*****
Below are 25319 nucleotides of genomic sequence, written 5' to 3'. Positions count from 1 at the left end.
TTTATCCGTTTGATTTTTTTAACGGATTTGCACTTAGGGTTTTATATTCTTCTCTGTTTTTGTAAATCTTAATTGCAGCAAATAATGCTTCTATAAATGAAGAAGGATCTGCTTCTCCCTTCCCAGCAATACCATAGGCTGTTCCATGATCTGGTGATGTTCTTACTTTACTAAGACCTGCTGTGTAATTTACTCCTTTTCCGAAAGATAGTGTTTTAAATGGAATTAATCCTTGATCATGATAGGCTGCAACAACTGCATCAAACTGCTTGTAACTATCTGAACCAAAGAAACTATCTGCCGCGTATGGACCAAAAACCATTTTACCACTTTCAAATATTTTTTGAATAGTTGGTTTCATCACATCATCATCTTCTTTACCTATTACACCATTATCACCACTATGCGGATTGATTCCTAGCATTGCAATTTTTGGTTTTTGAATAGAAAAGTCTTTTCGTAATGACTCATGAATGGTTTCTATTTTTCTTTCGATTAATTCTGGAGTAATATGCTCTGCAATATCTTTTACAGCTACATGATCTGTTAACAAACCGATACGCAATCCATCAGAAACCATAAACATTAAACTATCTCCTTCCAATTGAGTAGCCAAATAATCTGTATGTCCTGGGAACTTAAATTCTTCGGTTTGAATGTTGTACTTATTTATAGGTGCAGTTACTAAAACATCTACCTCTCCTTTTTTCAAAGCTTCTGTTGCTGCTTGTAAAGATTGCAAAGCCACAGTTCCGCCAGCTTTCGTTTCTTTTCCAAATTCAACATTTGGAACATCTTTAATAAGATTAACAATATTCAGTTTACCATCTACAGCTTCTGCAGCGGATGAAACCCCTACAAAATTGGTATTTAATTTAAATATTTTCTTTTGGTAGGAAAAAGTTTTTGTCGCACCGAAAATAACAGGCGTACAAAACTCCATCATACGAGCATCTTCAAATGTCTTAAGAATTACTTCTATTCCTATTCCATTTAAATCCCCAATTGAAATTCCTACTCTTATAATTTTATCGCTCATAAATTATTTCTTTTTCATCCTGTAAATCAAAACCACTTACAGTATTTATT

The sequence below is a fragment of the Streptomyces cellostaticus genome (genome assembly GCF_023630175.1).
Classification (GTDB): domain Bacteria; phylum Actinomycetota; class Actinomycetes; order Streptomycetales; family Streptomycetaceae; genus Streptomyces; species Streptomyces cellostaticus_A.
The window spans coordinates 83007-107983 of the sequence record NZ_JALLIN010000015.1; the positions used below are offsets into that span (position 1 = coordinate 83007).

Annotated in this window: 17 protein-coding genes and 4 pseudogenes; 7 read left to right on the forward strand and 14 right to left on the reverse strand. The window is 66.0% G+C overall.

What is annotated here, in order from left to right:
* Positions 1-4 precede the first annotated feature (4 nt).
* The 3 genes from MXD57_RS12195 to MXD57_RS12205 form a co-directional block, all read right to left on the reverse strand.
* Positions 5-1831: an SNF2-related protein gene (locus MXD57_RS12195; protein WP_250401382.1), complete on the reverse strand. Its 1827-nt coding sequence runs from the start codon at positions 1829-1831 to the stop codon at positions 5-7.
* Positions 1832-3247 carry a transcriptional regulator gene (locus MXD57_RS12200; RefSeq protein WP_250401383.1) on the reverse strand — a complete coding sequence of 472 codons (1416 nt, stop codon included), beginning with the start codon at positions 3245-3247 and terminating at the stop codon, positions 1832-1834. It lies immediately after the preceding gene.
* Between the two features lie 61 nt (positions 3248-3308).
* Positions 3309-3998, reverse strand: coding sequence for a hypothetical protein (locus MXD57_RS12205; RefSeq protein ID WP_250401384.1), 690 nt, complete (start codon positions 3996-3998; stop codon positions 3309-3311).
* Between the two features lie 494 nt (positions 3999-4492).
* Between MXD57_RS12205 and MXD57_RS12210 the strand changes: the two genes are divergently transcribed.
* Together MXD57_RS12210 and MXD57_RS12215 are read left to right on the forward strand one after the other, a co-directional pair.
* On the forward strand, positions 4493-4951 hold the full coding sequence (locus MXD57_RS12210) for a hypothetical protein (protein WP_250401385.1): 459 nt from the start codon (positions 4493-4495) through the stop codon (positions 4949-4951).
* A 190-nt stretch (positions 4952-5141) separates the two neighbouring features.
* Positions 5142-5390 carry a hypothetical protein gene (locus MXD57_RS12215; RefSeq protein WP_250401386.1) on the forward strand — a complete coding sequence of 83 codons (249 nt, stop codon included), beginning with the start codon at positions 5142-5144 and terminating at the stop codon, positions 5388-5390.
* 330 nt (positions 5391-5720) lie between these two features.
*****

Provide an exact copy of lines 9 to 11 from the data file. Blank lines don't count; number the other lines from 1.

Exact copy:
* The 3 genes from MXD57_RS12195 to MXD57_RS12205 form a co-directional block, all read right to left on the reverse strand.
* Positions 5-1831: an SNF2-related protein gene (locus MXD57_RS12195; protein WP_250401382.1), complete on the reverse strand. Its 1827-nt coding sequence runs from the start codon at positions 1829-1831 to the stop codon at positions 5-7.
* Positions 1832-3247 carry a transcriptional regulator gene (locus MXD57_RS12200; RefSeq protein WP_250401383.1) on the reverse strand — a complete coding sequence of 472 codons (1416 nt, stop codon included), beginning with the start codon at positions 3245-3247 and terminating at the stop codon, positions 1832-1834. It lies immediately after the preceding gene.